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Saturday, 14 July 2007

Synchronising Islamic banking with Basel II


The introduction of Basel II provisions, the new international regimen on capital adequacy and risk management for banks, is forcing banks in the Middle East to set more stringent targets in managing their risks. The new framework would lead Middle East’s banks to greater operational efficiency, improved capital allocation and greater shareholder value through the use of better risk models and reporting capabilities. This may succeed in bringing in less volatile profits, says the head of the Basel committee on bank supervision Nout Wellink. Basel II had also set standards for recognising the transfer of risk by banks in securitisation and credit derivatives structures. Banks have steadily moved away from a traditional business “buy and hold” model, under which they extended loans to borrowers and kept them as assets on their balance sheets to an “originate and distribute” approach which entails passing on the risk of lending to other parties. Basel II “sets a boundary between the point at which a firm transfers risk and actually retains the risk”, Wellink says. In 2004, the Basel Committee on Banking Supervision, an international panel of bankers and regulators, introduced a risk-sensitive capital adequacy framework that comes into force in Europe at the end of the year. In the United States it is due to be implemented in 2008 but some banks overseas have already started their own test runs. Bahrain wants its banks to comply with Basel II by 2008, as does Saudi Arabia. Qatar is already on course. A consultation paper issued by the Central Bank of Bahrain (CBB) contains the proposed policy for implementing Basel II requirements related to Pillar One, which deals with minimum capital requirements for banks. The proposals contained in the consultation paper cover revised requirements concerning credit and market risk, consolidation and deduction issues and new capital requirements for operational risk. They follow from extensive dialogue, which has been taking place between the CBB and Bahrain’s banks over the past one year. A key highlight of the CBB proposals includes a new risk-focused approach to credit. The CBB wants to review the current industry-wide 12 per cent trigger (and 12.5 per cent target) minimum capital adequacy requirements and to set individual minimum trigger and target capital ratios for each bank based on supervisory reviews of all locally incorporated banks which will take place this year. There is also greater recognition of credit risk mitigation in Basel II. The CBB proposals allow the increased use of external credit assessments for risk weightings of banks’ assets. Banks should also note new risk weighting arrangements for past due loans, low-rated sovereigns and holding of securitisation tranches below investment grade. Although Islamic products are not explicitly mentioned in Basel II, given the importance of Islamic banking in Bahrain, the CBB has adopted a comprehensive framework, which includes the guidelines of the Islamic Financial Services Board (IFSB) for the capital treatment of products such as Murabaha among others. Further consultations will follow on Pillar Two, which deals with banking supervision, and Pillar Three, which aims to improve market discipline by requiring greater disclosure of banks’ financial status and their internal risk management procedures. Be that as it may the fact remains that Arab nations have not yet figured out yet how Islamic banking products should be treated under Basel II. Under Sharia law, banks cannot engage in transactions that could be deemed speculative, pay interest and involve contractual uncertainty. Last December, the Malaysia-based Islamic Financial Services Board (IFSB), an Islamic finance industry body, issued a paper called Capital Adequacy Standard for Institutions (other than Insurance Institutions) offering only Islamic Financial Services, which offers banks and monetary authorities a template for applying Basel II to sharia-compliant products. The IFSB paper delineates how Sharia-based transactions should be defined, measured and treated under Basel II. The guidelines cover minimum capital adequacy requirements based on the standardised approach for credit risk and the basic indicator approach for operational risk, and the measurement methods for market risk as outlined in the 1996 Market Risk Amendment. The IFSB’s guidelines, however, are not binding. Just as with Basel’s rules, it comes down to how the national regulators apply the framework. There’ll be differences between different countries, and ultimately it is the central banks that decide the exact regulatory discretions that need to be applied. The IFSC guidelines can serve as the basis on which Arab nations can band together and bring clarity to how each of the Islamic banking products should function under Basel II. A high-power expert committee needs to be set up at the GCC level to deal specifically with the issue of synchronising Islamic banking with Basel II. - (GW,14 July 07)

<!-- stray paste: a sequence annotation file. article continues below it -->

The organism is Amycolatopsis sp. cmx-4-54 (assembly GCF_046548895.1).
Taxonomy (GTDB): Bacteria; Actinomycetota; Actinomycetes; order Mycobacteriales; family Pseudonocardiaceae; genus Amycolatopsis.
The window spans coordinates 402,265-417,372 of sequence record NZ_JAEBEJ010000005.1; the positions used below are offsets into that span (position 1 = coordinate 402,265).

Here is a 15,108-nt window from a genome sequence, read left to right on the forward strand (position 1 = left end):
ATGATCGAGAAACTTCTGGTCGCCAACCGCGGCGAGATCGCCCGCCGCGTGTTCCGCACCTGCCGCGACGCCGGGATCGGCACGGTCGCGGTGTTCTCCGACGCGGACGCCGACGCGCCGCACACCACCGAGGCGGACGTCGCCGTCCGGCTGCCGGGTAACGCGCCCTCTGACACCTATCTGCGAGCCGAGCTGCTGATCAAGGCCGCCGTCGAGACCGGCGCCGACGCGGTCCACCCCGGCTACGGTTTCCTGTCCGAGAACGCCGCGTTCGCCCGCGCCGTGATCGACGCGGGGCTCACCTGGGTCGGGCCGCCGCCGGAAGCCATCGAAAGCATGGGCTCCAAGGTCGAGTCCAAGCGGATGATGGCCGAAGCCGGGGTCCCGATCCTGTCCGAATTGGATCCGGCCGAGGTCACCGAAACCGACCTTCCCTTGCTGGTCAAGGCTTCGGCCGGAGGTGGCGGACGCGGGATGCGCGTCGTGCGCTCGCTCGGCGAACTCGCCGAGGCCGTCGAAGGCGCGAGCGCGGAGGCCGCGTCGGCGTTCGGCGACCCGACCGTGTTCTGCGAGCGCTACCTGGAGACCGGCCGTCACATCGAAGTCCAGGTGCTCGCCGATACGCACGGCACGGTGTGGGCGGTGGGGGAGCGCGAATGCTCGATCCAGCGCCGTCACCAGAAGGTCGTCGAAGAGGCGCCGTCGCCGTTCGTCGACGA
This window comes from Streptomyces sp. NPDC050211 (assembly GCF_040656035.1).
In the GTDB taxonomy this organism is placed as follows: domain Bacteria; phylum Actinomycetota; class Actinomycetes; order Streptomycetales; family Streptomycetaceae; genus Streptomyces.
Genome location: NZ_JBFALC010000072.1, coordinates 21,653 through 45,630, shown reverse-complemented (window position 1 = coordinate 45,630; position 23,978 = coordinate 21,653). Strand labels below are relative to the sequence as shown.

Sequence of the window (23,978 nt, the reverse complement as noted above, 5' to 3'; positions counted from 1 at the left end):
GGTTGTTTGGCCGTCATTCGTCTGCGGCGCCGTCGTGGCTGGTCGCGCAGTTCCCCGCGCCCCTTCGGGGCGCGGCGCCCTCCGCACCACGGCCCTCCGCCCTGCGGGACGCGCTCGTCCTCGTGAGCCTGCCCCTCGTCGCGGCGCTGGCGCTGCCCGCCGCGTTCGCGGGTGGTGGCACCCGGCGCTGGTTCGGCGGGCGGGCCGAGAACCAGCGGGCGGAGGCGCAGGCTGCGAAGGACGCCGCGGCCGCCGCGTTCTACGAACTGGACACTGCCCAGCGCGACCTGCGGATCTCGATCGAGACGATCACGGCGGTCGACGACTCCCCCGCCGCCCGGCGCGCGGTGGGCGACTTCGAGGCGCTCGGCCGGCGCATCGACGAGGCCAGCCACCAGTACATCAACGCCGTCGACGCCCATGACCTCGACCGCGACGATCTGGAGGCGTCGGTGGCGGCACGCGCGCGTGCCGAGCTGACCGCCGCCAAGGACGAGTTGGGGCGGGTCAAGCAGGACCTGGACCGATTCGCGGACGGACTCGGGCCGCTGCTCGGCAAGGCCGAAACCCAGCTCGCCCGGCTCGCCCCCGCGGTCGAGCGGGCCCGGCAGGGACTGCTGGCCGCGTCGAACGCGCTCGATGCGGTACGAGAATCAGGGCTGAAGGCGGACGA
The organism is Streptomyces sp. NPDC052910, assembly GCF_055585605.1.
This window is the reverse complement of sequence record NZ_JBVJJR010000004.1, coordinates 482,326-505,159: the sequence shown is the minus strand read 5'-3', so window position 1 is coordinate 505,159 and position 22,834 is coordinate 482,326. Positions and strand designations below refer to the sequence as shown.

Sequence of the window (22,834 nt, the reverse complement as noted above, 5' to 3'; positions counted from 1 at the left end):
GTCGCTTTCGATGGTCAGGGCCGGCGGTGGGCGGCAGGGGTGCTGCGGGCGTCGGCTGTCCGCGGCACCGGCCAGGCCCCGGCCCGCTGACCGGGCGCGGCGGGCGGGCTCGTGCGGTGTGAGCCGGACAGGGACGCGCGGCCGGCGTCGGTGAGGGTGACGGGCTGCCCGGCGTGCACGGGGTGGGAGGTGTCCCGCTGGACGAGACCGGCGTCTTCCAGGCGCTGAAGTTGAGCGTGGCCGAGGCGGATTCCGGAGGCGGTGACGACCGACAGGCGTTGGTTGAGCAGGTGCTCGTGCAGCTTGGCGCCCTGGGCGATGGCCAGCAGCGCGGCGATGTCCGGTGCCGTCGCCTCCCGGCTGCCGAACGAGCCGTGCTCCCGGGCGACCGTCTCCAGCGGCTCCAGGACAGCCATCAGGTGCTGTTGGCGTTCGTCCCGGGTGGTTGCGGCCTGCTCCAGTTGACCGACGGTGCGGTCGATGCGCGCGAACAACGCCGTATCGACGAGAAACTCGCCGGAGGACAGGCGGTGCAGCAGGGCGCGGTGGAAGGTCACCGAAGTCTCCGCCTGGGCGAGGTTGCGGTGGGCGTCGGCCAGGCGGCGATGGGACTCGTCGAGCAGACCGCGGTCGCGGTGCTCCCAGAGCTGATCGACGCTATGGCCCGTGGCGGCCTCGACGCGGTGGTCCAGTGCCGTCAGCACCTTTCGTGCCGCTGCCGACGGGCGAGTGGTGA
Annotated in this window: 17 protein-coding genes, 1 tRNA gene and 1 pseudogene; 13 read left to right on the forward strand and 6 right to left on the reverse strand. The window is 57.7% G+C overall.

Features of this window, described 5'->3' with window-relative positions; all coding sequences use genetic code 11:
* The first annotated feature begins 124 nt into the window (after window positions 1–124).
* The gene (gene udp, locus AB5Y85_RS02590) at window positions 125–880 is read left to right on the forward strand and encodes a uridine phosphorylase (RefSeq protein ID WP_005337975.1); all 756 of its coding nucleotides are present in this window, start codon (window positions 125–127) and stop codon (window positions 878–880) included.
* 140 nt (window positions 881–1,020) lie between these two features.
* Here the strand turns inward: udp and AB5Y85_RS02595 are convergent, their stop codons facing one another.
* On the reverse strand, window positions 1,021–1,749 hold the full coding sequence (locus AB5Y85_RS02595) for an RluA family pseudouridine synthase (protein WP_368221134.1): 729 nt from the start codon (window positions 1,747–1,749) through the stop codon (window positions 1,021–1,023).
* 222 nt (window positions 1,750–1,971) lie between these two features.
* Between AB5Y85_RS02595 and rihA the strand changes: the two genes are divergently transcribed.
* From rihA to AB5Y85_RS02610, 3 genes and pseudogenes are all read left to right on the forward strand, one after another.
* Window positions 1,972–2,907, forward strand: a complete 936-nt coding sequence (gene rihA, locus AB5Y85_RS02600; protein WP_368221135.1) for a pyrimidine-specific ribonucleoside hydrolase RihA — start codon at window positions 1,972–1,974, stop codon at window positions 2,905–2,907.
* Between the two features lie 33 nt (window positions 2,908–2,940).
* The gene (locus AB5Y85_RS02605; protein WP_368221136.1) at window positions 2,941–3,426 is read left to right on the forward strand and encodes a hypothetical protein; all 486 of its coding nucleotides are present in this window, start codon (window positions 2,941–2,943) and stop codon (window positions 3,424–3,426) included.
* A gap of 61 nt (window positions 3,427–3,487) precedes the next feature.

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Alfalah Consulting - KL: www.alfalahconsulting.com 
Islamic finance consultant: www.ahmad-sanusi-husain.com 
Islamic Investment Malaysia: www.islamic-invest-malaysia.com

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